The Cathedral was packed to capacity. In fact it was overflowing. The crowd was whispering in soft murmurs. Politicians of all hues, service personnel, diplomats, religious dignitaries, and thousands of ordinary men and women had gathered. The ringing of bells signaled the beginning of proceedings. Silence. The scent of incense wafted over the congregation. The cast of clergy made their orderly entry into the sanctuary in carefully choreographed sequence – seminarians, deacons, priests, bishops and behind them all walked the Archbishop of Sydney, the reverend Dr. Anthony Fisher. The multiple TV cameras and their operators swung into action. The throng of photographers began clicking. The clergy ascended the high alter sanctuary. It is not often that a Catholic service is presided over by as many as four bishops. But, this was a special occasion – a sombre one at that. Eight thousand seven hundred kilometers away some two hundred and fifty people had been brutally murdered. This occasion being celebrated was a memorial to these poor souls whose lives had been terminated by individuals with seriously warped ideological views.
It was the second time in Sri Lanka’s history that tragedy of this magnitude had visited the country on an Easter Sunday. On 5th April 1942 Colombo was bombed by the Japanese. That day some 120 aircraft of the Japanese Air Force dropped hundreds of bombs on various parts of Colombo killing and injuring many. On 21st April 2019 eight bearded men carrying backpacks calmly walked into churches celebrating Easter Masses and hotel restaurants where Easter eggs were being eaten and detonated their deadly weapons of mass destruction. The dead and the injured totaled more than that in 1942. The killing was indiscriminate. Men, women and children. The old and the young. Some of the world’s richest and some the poorest. Those of different religions and different nationalities. Whole families enjoying a holiday and sole individuals on business visits to the country. Hotel staff smilingly welcoming their guests. Even a young couple enjoying illicit sex unfortunately made it their last, having been in the wrong place at the wrong time.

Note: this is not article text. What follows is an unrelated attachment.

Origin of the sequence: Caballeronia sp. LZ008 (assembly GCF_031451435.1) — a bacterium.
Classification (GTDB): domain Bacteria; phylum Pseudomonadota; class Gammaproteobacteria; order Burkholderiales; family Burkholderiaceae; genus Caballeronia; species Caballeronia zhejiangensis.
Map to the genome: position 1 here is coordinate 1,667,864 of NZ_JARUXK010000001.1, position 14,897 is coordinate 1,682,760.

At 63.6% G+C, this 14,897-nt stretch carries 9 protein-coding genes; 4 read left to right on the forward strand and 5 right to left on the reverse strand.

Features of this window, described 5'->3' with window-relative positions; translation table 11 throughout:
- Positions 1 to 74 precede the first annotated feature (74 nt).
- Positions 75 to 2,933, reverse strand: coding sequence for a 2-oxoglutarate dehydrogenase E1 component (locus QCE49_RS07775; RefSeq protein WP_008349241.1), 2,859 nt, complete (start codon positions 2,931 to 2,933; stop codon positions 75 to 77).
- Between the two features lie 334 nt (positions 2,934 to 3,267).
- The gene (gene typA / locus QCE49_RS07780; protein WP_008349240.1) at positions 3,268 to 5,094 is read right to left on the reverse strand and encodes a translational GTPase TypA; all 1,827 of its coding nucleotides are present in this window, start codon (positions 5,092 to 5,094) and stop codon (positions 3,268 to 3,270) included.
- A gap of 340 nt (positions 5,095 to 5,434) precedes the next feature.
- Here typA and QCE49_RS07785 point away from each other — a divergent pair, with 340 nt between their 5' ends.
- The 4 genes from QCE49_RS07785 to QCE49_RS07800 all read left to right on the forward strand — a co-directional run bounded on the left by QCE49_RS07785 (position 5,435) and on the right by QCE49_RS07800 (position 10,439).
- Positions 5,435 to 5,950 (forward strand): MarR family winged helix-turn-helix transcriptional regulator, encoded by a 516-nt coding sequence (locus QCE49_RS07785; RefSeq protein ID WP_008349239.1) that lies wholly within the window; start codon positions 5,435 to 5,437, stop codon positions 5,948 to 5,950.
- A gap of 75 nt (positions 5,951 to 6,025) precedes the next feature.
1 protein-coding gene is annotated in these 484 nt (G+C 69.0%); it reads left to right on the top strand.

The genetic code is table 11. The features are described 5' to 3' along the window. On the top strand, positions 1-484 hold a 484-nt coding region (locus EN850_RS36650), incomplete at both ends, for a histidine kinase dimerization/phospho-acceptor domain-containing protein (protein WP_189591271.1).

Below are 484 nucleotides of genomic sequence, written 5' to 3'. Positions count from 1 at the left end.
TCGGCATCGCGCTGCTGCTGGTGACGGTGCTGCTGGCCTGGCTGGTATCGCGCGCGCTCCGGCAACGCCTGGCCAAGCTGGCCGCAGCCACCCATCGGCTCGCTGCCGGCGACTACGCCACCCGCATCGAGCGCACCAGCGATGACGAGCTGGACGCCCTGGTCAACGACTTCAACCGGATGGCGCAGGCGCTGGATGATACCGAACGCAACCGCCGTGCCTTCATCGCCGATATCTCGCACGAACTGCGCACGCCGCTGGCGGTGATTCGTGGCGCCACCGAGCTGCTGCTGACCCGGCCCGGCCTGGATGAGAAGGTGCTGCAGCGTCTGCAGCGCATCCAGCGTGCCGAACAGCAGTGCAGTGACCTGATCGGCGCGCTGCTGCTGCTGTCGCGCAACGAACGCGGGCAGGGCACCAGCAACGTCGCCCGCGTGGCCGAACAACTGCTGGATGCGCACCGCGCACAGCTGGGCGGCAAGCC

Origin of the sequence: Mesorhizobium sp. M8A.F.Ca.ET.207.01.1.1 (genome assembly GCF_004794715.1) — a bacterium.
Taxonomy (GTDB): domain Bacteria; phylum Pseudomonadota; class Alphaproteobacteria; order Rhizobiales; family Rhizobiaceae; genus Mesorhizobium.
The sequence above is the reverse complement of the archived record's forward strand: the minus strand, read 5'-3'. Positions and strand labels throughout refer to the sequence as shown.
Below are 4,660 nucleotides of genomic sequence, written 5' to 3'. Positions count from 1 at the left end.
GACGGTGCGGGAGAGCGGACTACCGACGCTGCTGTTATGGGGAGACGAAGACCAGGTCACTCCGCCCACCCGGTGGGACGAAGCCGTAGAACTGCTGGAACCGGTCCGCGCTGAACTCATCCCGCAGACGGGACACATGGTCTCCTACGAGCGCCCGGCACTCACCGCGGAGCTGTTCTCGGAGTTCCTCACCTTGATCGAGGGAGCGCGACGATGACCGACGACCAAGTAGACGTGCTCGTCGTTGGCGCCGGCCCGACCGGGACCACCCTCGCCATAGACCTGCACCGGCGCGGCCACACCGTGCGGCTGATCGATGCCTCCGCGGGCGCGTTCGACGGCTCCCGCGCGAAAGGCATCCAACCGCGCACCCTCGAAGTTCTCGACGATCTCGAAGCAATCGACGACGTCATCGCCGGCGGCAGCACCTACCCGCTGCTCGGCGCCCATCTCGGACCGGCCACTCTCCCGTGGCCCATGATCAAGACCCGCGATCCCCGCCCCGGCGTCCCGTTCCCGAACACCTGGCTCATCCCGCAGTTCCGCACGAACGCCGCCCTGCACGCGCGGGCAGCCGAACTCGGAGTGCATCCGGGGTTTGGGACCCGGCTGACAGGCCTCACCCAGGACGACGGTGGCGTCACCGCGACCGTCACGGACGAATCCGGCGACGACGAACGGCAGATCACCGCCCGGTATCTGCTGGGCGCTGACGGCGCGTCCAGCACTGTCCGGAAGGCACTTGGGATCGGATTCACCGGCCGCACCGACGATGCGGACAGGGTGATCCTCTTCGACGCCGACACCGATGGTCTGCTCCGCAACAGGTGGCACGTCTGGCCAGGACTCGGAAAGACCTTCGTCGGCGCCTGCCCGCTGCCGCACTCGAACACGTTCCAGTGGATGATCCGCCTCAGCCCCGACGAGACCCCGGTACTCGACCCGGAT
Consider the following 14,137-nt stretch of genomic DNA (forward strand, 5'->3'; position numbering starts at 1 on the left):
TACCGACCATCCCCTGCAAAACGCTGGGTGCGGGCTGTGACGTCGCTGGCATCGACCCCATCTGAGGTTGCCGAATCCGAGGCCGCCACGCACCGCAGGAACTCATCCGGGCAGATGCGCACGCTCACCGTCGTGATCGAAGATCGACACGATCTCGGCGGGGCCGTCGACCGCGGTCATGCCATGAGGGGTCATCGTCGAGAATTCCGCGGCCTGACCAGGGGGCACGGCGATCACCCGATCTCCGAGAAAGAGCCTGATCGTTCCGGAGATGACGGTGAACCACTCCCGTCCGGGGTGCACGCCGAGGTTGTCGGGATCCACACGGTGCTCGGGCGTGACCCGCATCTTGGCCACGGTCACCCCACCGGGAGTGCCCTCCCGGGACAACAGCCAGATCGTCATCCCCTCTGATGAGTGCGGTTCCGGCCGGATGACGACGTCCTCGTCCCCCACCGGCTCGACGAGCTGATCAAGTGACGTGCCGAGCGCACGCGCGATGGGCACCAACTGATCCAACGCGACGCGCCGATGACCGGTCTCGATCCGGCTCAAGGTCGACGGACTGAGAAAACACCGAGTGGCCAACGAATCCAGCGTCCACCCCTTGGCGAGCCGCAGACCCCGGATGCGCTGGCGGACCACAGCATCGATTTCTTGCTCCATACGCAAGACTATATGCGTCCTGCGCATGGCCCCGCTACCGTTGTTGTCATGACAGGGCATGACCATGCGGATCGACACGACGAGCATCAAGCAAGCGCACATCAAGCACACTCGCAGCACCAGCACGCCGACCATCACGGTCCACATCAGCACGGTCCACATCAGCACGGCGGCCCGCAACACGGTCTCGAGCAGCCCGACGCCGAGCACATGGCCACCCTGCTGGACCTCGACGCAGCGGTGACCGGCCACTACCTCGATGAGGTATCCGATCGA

On Friday April 26th between 2,500 to 3,000 people – mostly Sri Lankans living in New South Wales thronged St. Mary’s Cathedral in Sydney to mourn and grieve for the souls departed and to stand in candle-lit silence to ponder and contemplate the sad plight that had befallen their motherland. There were Sinhalese, Tamils, Moors and Burghers. Catholics, Christians, Buddhists, Muslims and perhaps even atheists. They all stood in solidarity shoulder to shoulder as people of one nation. Sri Lankans have not been unfamiliar with terror. Until 10 years ago bombs were a regular phenomenon. However the difference then was the country was divided by ethnic split. This time it is an ideological split and thankfully those of the right ideology – irrespective of religion or ethnicity far outnumber those with a warped ideology. It was that majority that gathered in the Cathedral to pray for those departed and thereafter assembled on the forecourt of the Cathedral to silently send a message to the whole world.
It was reassuring to see all sections of Sydney’s Sri Lankan community flock together in a show of solidarity. This is not always the case. Despite being people from one country having breathed the same fresh air and enjoyed the blessings of one of the best places on earth we have perhaps not been thankful to God, the creator. We have let our human frailties interfere and divide us on various pretexts. This has been the case back home as is being clearly seen in the fallout of the Easter Sunday massacre. And, as Sri Lankans we have chosen to carry those divisions wherever we migrate. Why is this? Should it take terror to bring us together? It is only through togetherness that we can eliminate the hatred. Ironically through an act of evil, some good may eventuate.